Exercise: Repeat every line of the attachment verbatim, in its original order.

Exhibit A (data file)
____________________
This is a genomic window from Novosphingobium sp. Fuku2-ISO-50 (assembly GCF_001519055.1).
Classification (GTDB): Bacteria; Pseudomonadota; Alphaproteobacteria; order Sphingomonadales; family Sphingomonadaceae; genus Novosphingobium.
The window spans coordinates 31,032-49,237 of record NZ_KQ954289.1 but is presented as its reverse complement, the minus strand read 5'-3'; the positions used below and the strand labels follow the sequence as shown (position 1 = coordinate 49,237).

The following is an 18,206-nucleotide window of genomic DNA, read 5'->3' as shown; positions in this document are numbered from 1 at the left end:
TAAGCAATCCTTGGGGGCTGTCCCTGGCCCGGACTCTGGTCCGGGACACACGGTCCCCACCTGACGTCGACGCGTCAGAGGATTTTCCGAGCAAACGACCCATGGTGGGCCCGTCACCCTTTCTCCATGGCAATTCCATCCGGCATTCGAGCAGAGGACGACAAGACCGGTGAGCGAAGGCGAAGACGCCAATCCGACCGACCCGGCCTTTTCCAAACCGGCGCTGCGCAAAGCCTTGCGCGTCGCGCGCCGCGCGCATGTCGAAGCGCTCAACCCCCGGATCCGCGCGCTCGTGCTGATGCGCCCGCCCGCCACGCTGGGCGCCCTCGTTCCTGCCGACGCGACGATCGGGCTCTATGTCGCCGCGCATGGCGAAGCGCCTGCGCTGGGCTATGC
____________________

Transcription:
This is a genomic window from Novosphingobium sp. Fuku2-ISO-50 (assembly GCF_001519055.1).
Classification (GTDB): Bacteria; Pseudomonadota; Alphaproteobacteria; order Sphingomonadales; family Sphingomonadaceae; genus Novosphingobium.
The window spans coordinates 31,032-49,237 of record NZ_KQ954289.1 but is presented as its reverse complement, the minus strand read 5'-3'; the positions used below and the strand labels follow the sequence as shown (position 1 = coordinate 49,237).

The following is an 18,206-nucleotide window of genomic DNA, read 5'->3' as shown; positions in this document are numbered from 1 at the left end:
TAAGCAATCCTTGGGGGCTGTCCCTGGCCCGGACTCTGGTCCGGGACACACGGTCCCCACCTGACGTCGACGCGTCAGAGGATTTTCCGAGCAAACGACCCATGGTGGGCCCGTCACCCTTTCTCCATGGCAATTCCATCCGGCATTCGAGCAGAGGACGACAAGACCGGTGAGCGAAGGCGAAGACGCCAATCCGACCGACCCGGCCTTTTCCAAACCGGCGCTGCGCAAAGCCTTGCGCGTCGCGCGCCGCGCGCATGTCGAAGCGCTCAACCCCCGGATCCGCGCGCTCGTGCTGATGCGCCCGCCCGCCACGCTGGGCGCCCTCGTTCCTGCCGACGCGACGATCGGGCTCTATGTCGCCGCGCATGGCGAAGCGCCTGCGCTGGGCTATGC